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Some commentators have rushed to describe the recent global stock market turmoil as "historic" and "unprecedented," yet its evolution has been quite traditional so far.

What may be different this time, however, is whether longer-term stability can be restored with the policy tools that were available in the past.

This sell-off started as a repricing of global growth prospects. Mounting evidence of economic weakness in the emerging world, along with persistent low growth in Europe and Japan, made it hard for markets to ignore the impact on earnings and profitability of a global slowdown.

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The sell-off accelerated as fears spread that policy-makers may not be able to respond sufficiently quickly and effectively. Part of this worry had to do with the extent to which central banks have depleted their ammunition stores after years of carrying the bulk of the policy burden. But a more significant concern arose from the correct realization that the primary response would have to come from the emerging economies that are the source of the growth and financial concerns this time, and not from the Federal Reserve and the European Central Bank.

As is often the case, the sell-off further gathered steam when traders realized that policy circuit breakers would not materialize immediately. The rout became disorderly for a short while when classic deleveraging technical forces, including forced generalized selling by volatility-sensitive investors and overextended portfolios, took hold of the markets. The result was the conventional mix of price air pockets, valuation overshoots and contagion.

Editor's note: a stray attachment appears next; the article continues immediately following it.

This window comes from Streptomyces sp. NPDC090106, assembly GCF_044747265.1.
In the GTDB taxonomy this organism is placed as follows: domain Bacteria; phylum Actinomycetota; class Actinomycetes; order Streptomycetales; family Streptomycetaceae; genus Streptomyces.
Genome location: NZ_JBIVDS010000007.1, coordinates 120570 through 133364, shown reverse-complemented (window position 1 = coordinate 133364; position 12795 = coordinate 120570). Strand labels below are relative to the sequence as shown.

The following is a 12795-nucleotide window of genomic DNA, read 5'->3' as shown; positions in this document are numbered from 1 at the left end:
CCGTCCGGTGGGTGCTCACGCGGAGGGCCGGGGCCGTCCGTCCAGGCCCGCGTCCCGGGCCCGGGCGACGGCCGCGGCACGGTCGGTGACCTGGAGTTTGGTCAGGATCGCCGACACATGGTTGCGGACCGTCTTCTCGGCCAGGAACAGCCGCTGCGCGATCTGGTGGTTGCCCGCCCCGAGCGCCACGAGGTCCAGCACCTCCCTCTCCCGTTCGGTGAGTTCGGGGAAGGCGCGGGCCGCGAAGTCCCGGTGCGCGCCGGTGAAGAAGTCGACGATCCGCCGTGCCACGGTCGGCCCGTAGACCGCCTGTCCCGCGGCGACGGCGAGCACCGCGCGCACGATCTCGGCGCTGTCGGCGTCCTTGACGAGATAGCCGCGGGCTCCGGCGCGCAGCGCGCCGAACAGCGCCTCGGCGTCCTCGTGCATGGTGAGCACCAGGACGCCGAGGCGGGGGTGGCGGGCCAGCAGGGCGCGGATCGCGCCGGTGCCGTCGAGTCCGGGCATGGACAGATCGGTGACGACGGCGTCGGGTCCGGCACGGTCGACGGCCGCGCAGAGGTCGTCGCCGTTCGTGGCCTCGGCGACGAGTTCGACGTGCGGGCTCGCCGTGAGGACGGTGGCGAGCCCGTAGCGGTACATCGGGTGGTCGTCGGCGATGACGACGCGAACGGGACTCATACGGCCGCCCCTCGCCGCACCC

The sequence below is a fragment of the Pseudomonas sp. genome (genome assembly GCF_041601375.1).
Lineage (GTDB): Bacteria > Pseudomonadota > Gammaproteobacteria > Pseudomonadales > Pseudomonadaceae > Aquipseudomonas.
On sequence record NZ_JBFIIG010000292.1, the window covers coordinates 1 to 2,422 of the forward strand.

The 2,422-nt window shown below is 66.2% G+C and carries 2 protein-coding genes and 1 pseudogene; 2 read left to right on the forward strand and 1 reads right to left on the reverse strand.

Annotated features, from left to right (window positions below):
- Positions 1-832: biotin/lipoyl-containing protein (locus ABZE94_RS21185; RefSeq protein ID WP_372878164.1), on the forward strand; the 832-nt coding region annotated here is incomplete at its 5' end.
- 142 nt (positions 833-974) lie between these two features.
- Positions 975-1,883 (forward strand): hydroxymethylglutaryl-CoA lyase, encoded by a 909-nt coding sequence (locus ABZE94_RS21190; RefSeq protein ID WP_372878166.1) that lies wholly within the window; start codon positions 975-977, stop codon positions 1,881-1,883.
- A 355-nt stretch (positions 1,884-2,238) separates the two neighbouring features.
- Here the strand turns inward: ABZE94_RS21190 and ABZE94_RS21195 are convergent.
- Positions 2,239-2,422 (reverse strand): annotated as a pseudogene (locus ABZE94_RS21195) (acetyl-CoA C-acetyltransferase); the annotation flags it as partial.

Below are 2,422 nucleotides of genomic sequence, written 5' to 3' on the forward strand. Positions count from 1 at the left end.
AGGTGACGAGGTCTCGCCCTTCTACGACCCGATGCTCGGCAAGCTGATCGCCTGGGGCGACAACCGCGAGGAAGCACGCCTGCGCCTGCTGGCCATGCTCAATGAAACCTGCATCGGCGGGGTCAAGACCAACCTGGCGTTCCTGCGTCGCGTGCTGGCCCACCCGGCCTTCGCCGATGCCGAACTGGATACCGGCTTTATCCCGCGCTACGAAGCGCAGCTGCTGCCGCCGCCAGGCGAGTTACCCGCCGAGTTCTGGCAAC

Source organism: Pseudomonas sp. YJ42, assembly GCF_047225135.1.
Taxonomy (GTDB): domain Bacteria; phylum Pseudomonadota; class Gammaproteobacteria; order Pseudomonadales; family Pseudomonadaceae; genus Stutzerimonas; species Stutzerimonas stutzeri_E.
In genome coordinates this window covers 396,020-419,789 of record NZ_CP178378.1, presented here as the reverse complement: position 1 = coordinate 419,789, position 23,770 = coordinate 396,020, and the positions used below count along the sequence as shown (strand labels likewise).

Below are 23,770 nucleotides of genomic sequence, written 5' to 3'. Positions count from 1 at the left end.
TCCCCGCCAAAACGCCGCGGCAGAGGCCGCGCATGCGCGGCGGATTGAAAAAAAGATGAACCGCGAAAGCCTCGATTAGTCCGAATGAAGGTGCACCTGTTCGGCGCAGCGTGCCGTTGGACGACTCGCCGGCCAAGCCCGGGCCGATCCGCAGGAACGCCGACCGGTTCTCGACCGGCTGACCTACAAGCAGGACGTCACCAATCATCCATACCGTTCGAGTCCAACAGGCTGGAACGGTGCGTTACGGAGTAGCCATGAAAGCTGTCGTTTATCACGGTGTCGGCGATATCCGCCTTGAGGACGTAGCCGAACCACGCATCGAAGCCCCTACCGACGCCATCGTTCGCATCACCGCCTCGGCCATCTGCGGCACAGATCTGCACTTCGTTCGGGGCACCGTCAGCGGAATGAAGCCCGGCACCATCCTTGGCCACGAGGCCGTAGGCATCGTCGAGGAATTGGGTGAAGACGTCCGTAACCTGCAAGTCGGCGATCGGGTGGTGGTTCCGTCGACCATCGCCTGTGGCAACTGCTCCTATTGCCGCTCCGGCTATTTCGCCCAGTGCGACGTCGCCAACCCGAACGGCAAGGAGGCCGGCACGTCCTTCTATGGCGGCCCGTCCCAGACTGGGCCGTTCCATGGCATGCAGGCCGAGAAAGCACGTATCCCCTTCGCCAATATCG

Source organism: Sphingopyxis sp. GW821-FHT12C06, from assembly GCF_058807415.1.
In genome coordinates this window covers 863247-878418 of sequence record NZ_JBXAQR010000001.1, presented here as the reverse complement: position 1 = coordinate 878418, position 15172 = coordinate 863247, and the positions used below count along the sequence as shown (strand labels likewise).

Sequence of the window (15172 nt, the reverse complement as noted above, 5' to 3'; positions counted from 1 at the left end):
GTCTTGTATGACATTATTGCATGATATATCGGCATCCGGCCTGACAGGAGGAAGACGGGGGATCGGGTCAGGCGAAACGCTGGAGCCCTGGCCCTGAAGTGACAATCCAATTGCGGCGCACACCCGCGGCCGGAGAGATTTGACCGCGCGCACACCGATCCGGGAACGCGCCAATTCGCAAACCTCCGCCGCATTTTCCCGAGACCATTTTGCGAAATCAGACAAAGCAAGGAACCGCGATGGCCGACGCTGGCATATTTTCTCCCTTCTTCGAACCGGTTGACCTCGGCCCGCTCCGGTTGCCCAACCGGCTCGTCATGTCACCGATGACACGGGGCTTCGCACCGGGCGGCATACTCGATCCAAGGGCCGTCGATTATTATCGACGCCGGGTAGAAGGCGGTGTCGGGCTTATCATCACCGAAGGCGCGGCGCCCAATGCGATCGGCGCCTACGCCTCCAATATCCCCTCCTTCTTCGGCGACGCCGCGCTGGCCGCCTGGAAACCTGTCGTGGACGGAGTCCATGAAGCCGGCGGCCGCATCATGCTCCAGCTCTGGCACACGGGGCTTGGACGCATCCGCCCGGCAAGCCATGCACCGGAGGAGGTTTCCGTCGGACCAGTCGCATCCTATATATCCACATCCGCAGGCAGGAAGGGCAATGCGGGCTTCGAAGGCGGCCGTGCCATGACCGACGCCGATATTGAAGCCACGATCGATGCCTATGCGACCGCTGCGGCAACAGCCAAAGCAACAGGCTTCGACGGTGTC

Those are the typical stages of a generalized market sell-off. This cycle exhausts itself once prices come down sufficiently to create compelling bargains for sidelined investible funds. This tends to happen first for the best managed companies with resilient balance sheets, and then it spreads to the market as a whole. And there is a lot of dry powder out there, including cash in the hands of households and companies that can be deployed in investment purchases and stock buybacks, or funds parked in bonds whose yields have fallen and that will look for higher-return opportunities.

Longer-term asset price stabilization could also come from a reinforcement of the markets' economic and policy underpinning. But with economic growth consistently failing to take off, this responsibility has fallen in the recent past mainly to central banks, led by the Fed and the ECB – the system's traditional core. This time, however, genuine and durable stabilization will require that a good part of the solution come from the emerging world.

Given the economic and political challenges in many of the systemically important emerging economies, it will take time for growth to come back strongly and for comprehensive policy solutions to emerge. These could include the deepening of structural reforms, the rebalancing of aggregate demand or the lifting of pockets of overleverage and overindebtedness.

As a result, the best that can be hoped for right now is short-term market stabilization through another series of liquidity-driven Band-Aids. This approach would provide much-appreciated immediate relief; but it wouldn't be sufficient to deliver the longer-term anchor of stability that the global financial system is searching for.

Mohamed El-Erian is the chief economic adviser at Allianz SE. He's chairman of Barack Obama's Global Development Council, the author of best-seller "When Markets Collide," and the former chief executive officer and co-chief investment officer of Pimco.

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